- Total Area:1,153.34 m2
- Site Area:38,803.42 m2
Text description provided by the architects. A significant period in early Japanese history, the Jomon Period was around the 10th Century BC. In this period, people lived a hunter gatherer life in the northeast of Japan, and late Jomon ruins have been excavated in Miyahata, Fukushima Prefecture. There have been many significant finds and studies related to the Jomon people over the past 20 years. To accommodate the research, investigation, exhibition and educational needs of these studies, a museum became necessary.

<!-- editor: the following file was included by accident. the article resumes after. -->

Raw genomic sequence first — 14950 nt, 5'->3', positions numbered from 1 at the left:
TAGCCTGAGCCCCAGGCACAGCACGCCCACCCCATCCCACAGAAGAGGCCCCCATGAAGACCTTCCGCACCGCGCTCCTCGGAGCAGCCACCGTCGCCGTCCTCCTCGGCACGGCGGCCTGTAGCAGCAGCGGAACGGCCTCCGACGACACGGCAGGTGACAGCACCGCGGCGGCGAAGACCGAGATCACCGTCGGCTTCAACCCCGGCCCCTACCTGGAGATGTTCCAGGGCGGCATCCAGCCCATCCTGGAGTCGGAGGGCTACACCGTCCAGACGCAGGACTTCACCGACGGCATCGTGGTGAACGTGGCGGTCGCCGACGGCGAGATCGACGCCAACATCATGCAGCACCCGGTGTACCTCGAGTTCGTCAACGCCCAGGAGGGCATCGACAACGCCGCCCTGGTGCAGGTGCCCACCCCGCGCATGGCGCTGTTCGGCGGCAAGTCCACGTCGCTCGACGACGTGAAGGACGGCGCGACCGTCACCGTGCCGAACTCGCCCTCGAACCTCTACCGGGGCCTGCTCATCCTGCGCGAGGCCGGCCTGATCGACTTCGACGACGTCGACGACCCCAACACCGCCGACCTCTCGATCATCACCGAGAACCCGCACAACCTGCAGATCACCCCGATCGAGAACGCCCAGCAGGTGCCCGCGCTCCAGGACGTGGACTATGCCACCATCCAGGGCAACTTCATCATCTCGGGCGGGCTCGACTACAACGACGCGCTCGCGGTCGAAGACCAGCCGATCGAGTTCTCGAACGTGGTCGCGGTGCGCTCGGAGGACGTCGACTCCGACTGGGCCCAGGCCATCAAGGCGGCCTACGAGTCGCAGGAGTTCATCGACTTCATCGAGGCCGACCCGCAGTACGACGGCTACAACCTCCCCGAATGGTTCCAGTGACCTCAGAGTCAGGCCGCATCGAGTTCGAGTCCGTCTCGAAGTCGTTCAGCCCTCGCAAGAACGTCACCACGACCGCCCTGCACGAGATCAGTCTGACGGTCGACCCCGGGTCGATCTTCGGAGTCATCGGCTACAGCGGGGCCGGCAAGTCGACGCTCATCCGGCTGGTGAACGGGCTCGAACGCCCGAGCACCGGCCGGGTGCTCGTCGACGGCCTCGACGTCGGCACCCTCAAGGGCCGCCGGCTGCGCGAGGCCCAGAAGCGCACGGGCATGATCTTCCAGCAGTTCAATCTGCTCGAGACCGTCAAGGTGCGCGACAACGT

The site is facing some significant Jomon ruins. The context is a beautiful natural landscape. The design has an impressive roof structure with concrete walls and timber roof construction. The structures are expressed in the major internal spaces.
In the beginning, the Jomos people lived in caves called grotta. Later the Jamon people came out of caves and made villages of circular-plan houses, still keeping and following the image of caves. To the entrance hall, a covered wooden roof using the imagery of caves was proposed and designed. The structure combines wood panels and wooden beams.